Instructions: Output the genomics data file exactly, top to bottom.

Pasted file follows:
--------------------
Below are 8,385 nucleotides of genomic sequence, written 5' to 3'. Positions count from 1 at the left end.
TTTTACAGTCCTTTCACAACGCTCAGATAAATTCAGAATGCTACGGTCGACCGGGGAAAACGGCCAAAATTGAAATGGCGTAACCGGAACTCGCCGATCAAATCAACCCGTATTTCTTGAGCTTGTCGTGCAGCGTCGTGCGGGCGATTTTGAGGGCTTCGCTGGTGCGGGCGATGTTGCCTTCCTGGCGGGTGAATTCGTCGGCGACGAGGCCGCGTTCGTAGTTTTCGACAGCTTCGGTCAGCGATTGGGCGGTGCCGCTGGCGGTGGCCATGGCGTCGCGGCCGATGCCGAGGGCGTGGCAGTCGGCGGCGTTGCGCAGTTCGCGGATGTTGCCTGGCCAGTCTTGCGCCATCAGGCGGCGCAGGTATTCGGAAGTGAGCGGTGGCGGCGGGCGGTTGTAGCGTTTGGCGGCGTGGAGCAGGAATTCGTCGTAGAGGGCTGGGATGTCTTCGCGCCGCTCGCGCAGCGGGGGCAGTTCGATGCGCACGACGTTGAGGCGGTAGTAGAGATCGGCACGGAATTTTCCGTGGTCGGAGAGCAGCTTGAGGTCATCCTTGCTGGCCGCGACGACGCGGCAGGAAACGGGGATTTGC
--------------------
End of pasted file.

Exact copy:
Below are 8,385 nucleotides of genomic sequence, written 5' to 3'. Positions count from 1 at the left end.
TTTTACAGTCCTTTCACAACGCTCAGATAAATTCAGAATGCTACGGTCGACCGGGGAAAACGGCCAAAATTGAAATGGCGTAACCGGAACTCGCCGATCAAATCAACCCGTATTTCTTGAGCTTGTCGTGCAGCGTCGTGCGGGCGATTTTGAGGGCTTCGCTGGTGCGGGCGATGTTGCCTTCCTGGCGGGTGAATTCGTCGGCGACGAGGCCGCGTTCGTAGTTTTCGACAGCTTCGGTCAGCGATTGGGCGGTGCCGCTGGCGGTGGCCATGGCGTCGCGGCCGATGCCGAGGGCGTGGCAGTCGGCGGCGTTGCGCAGTTCGCGGATGTTGCCTGGCCAGTCTTGCGCCATCAGGCGGCGCAGGTATTCGGAAGTGAGCGGTGGCGGCGGGCGGTTGTAGCGTTTGGCGGCGTGGAGCAGGAATTCGTCGTAGAGGGCTGGGATGTCTTCGCGCCGCTCGCGCAGCGGGGGCAGTTCGATGCGCACGACGTTGAGGCGGTAGTAGAGATCGGCACGGAATTTTCCGTGGTCGGAGAGCAGCTTGAGGTCATCCTTGCTGGCCGCGACGACGCGGCAGGAAACGGGGATTTGC